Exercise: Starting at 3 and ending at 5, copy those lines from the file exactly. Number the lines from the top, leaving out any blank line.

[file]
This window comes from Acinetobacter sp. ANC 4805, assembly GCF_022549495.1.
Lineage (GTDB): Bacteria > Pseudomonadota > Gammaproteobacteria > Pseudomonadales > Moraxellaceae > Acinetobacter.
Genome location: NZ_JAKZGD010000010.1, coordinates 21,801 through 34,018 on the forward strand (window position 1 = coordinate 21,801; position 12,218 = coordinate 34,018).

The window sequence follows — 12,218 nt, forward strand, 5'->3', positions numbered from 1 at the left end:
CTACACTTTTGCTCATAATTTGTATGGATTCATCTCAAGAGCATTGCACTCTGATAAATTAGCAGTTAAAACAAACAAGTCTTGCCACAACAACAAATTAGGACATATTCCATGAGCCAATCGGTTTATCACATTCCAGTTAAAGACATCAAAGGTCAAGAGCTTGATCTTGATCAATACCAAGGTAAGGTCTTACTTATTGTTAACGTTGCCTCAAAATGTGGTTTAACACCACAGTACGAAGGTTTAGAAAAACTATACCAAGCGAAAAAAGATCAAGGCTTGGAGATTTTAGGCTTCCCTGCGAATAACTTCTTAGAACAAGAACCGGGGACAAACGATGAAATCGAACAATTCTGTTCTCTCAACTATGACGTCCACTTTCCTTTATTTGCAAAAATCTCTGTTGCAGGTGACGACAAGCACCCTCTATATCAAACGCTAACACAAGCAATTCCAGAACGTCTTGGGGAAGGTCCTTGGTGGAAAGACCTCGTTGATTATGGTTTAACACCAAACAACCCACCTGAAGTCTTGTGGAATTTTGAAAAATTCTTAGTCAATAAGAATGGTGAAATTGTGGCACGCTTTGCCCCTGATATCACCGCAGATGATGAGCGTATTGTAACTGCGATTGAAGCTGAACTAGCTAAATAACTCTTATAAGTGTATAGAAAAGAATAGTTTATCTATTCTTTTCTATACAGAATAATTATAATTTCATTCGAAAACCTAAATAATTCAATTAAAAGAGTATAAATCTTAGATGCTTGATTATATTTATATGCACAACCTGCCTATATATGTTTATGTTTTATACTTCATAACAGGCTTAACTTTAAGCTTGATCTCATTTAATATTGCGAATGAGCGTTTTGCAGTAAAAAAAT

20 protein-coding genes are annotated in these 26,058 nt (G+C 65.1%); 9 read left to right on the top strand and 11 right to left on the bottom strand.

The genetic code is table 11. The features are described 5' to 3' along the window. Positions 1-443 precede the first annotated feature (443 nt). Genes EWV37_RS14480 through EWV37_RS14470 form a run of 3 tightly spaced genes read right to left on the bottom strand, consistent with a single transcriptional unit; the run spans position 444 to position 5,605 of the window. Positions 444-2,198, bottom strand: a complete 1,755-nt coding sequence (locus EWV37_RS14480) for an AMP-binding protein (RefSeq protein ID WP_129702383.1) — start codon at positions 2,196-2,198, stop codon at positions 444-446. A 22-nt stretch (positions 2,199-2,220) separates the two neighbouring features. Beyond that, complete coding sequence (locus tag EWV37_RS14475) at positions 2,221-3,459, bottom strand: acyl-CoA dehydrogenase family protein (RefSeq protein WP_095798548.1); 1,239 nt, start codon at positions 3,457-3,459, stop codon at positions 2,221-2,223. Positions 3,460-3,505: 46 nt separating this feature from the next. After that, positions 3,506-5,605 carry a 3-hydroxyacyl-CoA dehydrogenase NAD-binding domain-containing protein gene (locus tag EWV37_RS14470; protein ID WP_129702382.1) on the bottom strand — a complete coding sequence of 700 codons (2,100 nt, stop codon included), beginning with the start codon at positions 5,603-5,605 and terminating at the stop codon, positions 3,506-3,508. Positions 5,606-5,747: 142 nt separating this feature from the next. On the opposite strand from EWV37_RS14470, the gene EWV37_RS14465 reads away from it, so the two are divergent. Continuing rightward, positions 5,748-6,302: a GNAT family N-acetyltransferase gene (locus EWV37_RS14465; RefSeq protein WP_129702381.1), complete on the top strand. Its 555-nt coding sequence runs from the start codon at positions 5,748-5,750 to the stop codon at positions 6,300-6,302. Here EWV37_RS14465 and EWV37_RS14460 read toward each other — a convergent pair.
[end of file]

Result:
Genome location: NZ_JAKZGD010000010.1, coordinates 21,801 through 34,018 on the forward strand (window position 1 = coordinate 21,801; position 12,218 = coordinate 34,018).

The window sequence follows — 12,218 nt, forward strand, 5'->3', positions numbered from 1 at the left end:
CTACACTTTTGCTCATAATTTGTATGGATTCATCTCAAGAGCATTGCACTCTGATAAATTAGCAGTTAAAACAAACAAGTCTTGCCACAACAACAAATTAGGACATATTCCATGAGCCAATCGGTTTATCACATTCCAGTTAAAGACATCAAAGGTCAAGAGCTTGATCTTGATCAATACCAAGGTAAGGTCTTACTTATTGTTAACGTTGCCTCAAAATGTGGTTTAACACCACAGTACGAAGGTTTAGAAAAACTATACCAAGCGAAAAAAGATCAAGGCTTGGAGATTTTAGGCTTCCCTGCGAATAACTTCTTAGAACAAGAACCGGGGACAAACGATGAAATCGAACAATTCTGTTCTCTCAACTATGACGTCCACTTTCCTTTATTTGCAAAAATCTCTGTTGCAGGTGACGACAAGCACCCTCTATATCAAACGCTAACACAAGCAATTCCAGAACGTCTTGGGGAAGGTCCTTGGTGGAAAGACCTCGTTGATTATGGTTTAACACCAAACAACCCACCTGAAGTCTTGTGGAATTTTGAAAAATTCTTAGTCAATAAGAATGGTGAAATTGTGGCACGCTTTGCCCCTGATATCACCGCAGATGATGAGCGTATTGTAACTGCGATTGAAGCTGAACTAGCTAAATAACTCTTATAAGTGTATAGAAAAGAATAGTTTATCTATTCTTTTCTATACAGAATAATTATAATTTCATTCGAAAACCTAAATAATTCAATTAAAAGAGTATAAATCTTAGATGCTTGATTATATTTATATGCACAACCTGCCTATATATGTTTATGTTTTATACTTCATAACAGGCTTAACTTTAAGCTTGATCTCATTTAATATTGCGAATGAGCGTTTTGCAGTAAAAAAAT